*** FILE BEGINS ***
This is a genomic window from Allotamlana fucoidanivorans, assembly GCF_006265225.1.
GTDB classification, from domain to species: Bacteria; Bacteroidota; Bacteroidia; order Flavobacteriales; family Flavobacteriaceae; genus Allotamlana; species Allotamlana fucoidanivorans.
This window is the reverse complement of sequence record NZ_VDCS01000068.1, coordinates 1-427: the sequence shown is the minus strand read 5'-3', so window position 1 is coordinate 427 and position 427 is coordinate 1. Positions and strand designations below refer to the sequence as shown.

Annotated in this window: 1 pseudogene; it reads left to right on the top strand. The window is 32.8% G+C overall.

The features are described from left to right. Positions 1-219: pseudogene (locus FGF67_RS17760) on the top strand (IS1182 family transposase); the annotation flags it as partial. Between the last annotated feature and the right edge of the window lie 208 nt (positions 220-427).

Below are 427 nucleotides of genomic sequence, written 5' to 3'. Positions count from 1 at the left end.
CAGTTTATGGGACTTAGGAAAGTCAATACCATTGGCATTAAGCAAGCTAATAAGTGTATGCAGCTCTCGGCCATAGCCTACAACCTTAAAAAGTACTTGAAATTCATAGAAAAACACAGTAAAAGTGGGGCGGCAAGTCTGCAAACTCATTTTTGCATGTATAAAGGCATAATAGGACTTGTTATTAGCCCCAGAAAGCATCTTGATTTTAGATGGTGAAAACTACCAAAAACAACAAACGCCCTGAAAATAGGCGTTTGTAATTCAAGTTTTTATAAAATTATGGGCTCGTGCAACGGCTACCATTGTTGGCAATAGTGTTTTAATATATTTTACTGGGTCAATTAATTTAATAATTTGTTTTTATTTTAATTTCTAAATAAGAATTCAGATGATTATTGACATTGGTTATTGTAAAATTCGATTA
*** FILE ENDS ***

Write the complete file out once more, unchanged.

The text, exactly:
This is a genomic window from Allotamlana fucoidanivorans, assembly GCF_006265225.1.
GTDB classification, from domain to species: Bacteria; Bacteroidota; Bacteroidia; order Flavobacteriales; family Flavobacteriaceae; genus Allotamlana; species Allotamlana fucoidanivorans.
This window is the reverse complement of sequence record NZ_VDCS01000068.1, coordinates 1-427: the sequence shown is the minus strand read 5'-3', so window position 1 is coordinate 427 and position 427 is coordinate 1. Positions and strand designations below refer to the sequence as shown.

Annotated in this window: 1 pseudogene; it reads left to right on the top strand. The window is 32.8% G+C overall.

The features are described from left to right. Positions 1-219: pseudogene (locus FGF67_RS17760) on the top strand (IS1182 family transposase); the annotation flags it as partial. Between the last annotated feature and the right edge of the window lie 208 nt (positions 220-427).

Below are 427 nucleotides of genomic sequence, written 5' to 3'. Positions count from 1 at the left end.
CAGTTTATGGGACTTAGGAAAGTCAATACCATTGGCATTAAGCAAGCTAATAAGTGTATGCAGCTCTCGGCCATAGCCTACAACCTTAAAAAGTACTTGAAATTCATAGAAAAACACAGTAAAAGTGGGGCGGCAAGTCTGCAAACTCATTTTTGCATGTATAAAGGCATAATAGGACTTGTTATTAGCCCCAGAAAGCATCTTGATTTTAGATGGTGAAAACTACCAAAAACAACAAACGCCCTGAAAATAGGCGTTTGTAATTCAAGTTTTTATAAAATTATGGGCTCGTGCAACGGCTACCATTGTTGGCAATAGTGTTTTAATATATTTTACTGGGTCAATTAATTTAATAATTTGTTTTTATTTTAATTTCTAAATAAGAATTCAGATGATTATTGACATTGGTTATTGTAAAATTCGATTA